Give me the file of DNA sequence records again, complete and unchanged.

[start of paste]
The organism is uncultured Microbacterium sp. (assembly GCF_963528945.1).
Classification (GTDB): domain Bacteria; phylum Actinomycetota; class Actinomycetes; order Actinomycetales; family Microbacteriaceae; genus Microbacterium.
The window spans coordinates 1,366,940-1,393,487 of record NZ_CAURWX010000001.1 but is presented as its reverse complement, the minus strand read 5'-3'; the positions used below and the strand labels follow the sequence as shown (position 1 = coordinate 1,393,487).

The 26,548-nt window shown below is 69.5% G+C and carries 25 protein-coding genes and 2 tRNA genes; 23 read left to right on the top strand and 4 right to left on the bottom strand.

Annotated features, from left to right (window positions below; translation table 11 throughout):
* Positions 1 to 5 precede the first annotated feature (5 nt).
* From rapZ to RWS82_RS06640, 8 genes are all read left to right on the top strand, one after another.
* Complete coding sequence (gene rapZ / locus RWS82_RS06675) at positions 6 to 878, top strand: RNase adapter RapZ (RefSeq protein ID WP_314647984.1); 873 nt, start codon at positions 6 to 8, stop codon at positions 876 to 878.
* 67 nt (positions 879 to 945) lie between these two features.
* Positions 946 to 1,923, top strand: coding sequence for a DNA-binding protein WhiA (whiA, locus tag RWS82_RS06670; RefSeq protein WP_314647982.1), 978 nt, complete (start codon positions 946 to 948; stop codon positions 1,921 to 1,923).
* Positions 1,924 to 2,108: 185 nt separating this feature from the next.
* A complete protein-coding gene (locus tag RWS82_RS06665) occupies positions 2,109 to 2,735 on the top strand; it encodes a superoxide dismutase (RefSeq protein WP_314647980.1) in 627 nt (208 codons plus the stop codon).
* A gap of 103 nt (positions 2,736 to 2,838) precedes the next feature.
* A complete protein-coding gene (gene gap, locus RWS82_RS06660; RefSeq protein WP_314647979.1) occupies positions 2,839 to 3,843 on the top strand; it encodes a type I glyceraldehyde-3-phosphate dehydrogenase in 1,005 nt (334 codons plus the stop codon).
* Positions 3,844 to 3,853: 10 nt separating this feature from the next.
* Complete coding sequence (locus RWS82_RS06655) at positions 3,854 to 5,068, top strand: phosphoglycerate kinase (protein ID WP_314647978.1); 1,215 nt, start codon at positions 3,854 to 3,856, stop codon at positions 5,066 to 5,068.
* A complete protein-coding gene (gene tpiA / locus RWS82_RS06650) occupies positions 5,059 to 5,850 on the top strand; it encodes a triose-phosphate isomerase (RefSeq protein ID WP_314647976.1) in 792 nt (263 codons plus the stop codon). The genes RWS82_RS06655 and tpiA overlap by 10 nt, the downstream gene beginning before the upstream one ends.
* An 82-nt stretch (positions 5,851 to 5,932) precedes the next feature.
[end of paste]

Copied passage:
The organism is uncultured Microbacterium sp. (assembly GCF_963528945.1).
Classification (GTDB): domain Bacteria; phylum Actinomycetota; class Actinomycetes; order Actinomycetales; family Microbacteriaceae; genus Microbacterium.
The window spans coordinates 1,366,940-1,393,487 of record NZ_CAURWX010000001.1 but is presented as its reverse complement, the minus strand read 5'-3'; the positions used below and the strand labels follow the sequence as shown (position 1 = coordinate 1,393,487).

The 26,548-nt window shown below is 69.5% G+C and carries 25 protein-coding genes and 2 tRNA genes; 23 read left to right on the top strand and 4 right to left on the bottom strand.

Annotated features, from left to right (window positions below; translation table 11 throughout):
* Positions 1 to 5 precede the first annotated feature (5 nt).
* From rapZ to RWS82_RS06640, 8 genes are all read left to right on the top strand, one after another.
* Complete coding sequence (gene rapZ / locus RWS82_RS06675) at positions 6 to 878, top strand: RNase adapter RapZ (RefSeq protein ID WP_314647984.1); 873 nt, start codon at positions 6 to 8, stop codon at positions 876 to 878.
* 67 nt (positions 879 to 945) lie between these two features.
* Positions 946 to 1,923, top strand: coding sequence for a DNA-binding protein WhiA (whiA, locus tag RWS82_RS06670; RefSeq protein WP_314647982.1), 978 nt, complete (start codon positions 946 to 948; stop codon positions 1,921 to 1,923).
* Positions 1,924 to 2,108: 185 nt separating this feature from the next.
* A complete protein-coding gene (locus tag RWS82_RS06665) occupies positions 2,109 to 2,735 on the top strand; it encodes a superoxide dismutase (RefSeq protein WP_314647980.1) in 627 nt (208 codons plus the stop codon).
* A gap of 103 nt (positions 2,736 to 2,838) precedes the next feature.
* A complete protein-coding gene (gene gap, locus RWS82_RS06660; RefSeq protein WP_314647979.1) occupies positions 2,839 to 3,843 on the top strand; it encodes a type I glyceraldehyde-3-phosphate dehydrogenase in 1,005 nt (334 codons plus the stop codon).
* Positions 3,844 to 3,853: 10 nt separating this feature from the next.
* Complete coding sequence (locus RWS82_RS06655) at positions 3,854 to 5,068, top strand: phosphoglycerate kinase (protein ID WP_314647978.1); 1,215 nt, start codon at positions 3,854 to 3,856, stop codon at positions 5,066 to 5,068.
* A complete protein-coding gene (gene tpiA / locus RWS82_RS06650) occupies positions 5,059 to 5,850 on the top strand; it encodes a triose-phosphate isomerase (RefSeq protein ID WP_314647976.1) in 792 nt (263 codons plus the stop codon). The genes RWS82_RS06655 and tpiA overlap by 10 nt, the downstream gene beginning before the upstream one ends.
* An 82-nt stretch (positions 5,851 to 5,932) precedes the next feature.